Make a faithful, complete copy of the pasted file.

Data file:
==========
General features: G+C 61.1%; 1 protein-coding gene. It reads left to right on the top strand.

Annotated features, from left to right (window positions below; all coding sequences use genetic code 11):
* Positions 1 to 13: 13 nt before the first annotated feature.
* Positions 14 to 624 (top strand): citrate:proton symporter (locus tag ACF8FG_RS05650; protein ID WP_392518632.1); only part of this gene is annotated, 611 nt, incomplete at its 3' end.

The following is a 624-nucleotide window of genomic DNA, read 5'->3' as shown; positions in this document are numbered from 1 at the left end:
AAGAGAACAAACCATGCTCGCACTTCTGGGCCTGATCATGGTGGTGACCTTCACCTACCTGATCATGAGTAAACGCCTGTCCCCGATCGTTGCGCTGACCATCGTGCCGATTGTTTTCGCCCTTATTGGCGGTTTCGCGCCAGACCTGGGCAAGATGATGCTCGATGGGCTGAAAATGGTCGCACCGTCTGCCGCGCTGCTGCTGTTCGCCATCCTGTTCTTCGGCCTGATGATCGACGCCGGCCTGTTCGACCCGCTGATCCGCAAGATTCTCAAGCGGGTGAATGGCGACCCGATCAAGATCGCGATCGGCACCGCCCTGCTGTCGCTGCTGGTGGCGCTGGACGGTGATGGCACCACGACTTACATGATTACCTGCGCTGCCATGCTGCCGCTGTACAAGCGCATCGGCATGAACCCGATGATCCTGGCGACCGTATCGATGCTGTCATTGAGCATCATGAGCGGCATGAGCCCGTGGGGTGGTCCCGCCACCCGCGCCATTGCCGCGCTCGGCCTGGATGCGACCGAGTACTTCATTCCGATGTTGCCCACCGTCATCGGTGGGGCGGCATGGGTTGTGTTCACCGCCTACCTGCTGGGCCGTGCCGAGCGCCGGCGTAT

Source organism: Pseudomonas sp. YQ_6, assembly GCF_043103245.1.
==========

General features: G+C 61.1%; 1 protein-coding gene. It reads left to right on the top strand.

Annotated features, from left to right (window positions below; all coding sequences use genetic code 11):
* Positions 1 to 13: 13 nt before the first annotated feature.
* Positions 14 to 624 (top strand): citrate:proton symporter (locus tag ACF8FG_RS05650; protein ID WP_392518632.1); only part of this gene is annotated, 611 nt, incomplete at its 3' end.

The following is a 624-nucleotide window of genomic DNA, read 5'->3' as shown; positions in this document are numbered from 1 at the left end:
AAGAGAACAAACCATGCTCGCACTTCTGGGCCTGATCATGGTGGTGACCTTCACCTACCTGATCATGAGTAAACGCCTGTCCCCGATCGTTGCGCTGACCATCGTGCCGATTGTTTTCGCCCTTATTGGCGGTTTCGCGCCAGACCTGGGCAAGATGATGCTCGATGGGCTGAAAATGGTCGCACCGTCTGCCGCGCTGCTGCTGTTCGCCATCCTGTTCTTCGGCCTGATGATCGACGCCGGCCTGTTCGACCCGCTGATCCGCAAGATTCTCAAGCGGGTGAATGGCGACCCGATCAAGATCGCGATCGGCACCGCCCTGCTGTCGCTGCTGGTGGCGCTGGACGGTGATGGCACCACGACTTACATGATTACCTGCGCTGCCATGCTGCCGCTGTACAAGCGCATCGGCATGAACCCGATGATCCTGGCGACCGTATCGATGCTGTCATTGAGCATCATGAGCGGCATGAGCCCGTGGGGTGGTCCCGCCACCCGCGCCATTGCCGCGCTCGGCCTGGATGCGACCGAGTACTTCATTCCGATGTTGCCCACCGTCATCGGTGGGGCGGCATGGGTTGTGTTCACCGCCTACCTGCTGGGCCGTGCCGAGCGCCGGCGTAT

Source organism: Pseudomonas sp. YQ_6, assembly GCF_043103245.1.